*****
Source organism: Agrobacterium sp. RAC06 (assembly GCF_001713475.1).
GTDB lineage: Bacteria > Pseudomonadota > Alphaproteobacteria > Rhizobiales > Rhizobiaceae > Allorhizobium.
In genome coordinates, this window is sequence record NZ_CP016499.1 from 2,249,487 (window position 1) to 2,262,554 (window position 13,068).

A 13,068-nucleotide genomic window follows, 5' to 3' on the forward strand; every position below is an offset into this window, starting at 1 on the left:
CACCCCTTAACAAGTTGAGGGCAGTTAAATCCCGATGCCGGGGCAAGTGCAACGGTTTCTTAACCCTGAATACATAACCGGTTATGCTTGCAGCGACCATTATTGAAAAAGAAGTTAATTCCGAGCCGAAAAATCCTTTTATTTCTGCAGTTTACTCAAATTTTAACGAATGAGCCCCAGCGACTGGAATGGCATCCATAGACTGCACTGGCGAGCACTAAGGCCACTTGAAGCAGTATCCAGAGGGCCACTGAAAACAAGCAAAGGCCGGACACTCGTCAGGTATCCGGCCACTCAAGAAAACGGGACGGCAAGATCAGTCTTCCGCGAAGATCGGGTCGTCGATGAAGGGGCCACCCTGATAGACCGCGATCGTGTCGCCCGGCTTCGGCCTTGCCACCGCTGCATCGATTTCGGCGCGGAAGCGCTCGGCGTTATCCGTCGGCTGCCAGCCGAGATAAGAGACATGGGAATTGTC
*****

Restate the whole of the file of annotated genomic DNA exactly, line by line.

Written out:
Source organism: Agrobacterium sp. RAC06 (assembly GCF_001713475.1).
GTDB lineage: Bacteria > Pseudomonadota > Alphaproteobacteria > Rhizobiales > Rhizobiaceae > Allorhizobium.
In genome coordinates, this window is sequence record NZ_CP016499.1 from 2,249,487 (window position 1) to 2,262,554 (window position 13,068).

A 13,068-nucleotide genomic window follows, 5' to 3' on the forward strand; every position below is an offset into this window, starting at 1 on the left:
CACCCCTTAACAAGTTGAGGGCAGTTAAATCCCGATGCCGGGGCAAGTGCAACGGTTTCTTAACCCTGAATACATAACCGGTTATGCTTGCAGCGACCATTATTGAAAAAGAAGTTAATTCCGAGCCGAAAAATCCTTTTATTTCTGCAGTTTACTCAAATTTTAACGAATGAGCCCCAGCGACTGGAATGGCATCCATAGACTGCACTGGCGAGCACTAAGGCCACTTGAAGCAGTATCCAGAGGGCCACTGAAAACAAGCAAAGGCCGGACACTCGTCAGGTATCCGGCCACTCAAGAAAACGGGACGGCAAGATCAGTCTTCCGCGAAGATCGGGTCGTCGATGAAGGGGCCACCCTGATAGACCGCGATCGTGTCGCCCGGCTTCGGCCTTGCCACCGCTGCATCGATTTCGGCGCGGAAGCGCTCGGCGTTATCCGTCGGCTGCCAGCCGAGATAAGAGACATGGGAATTGTC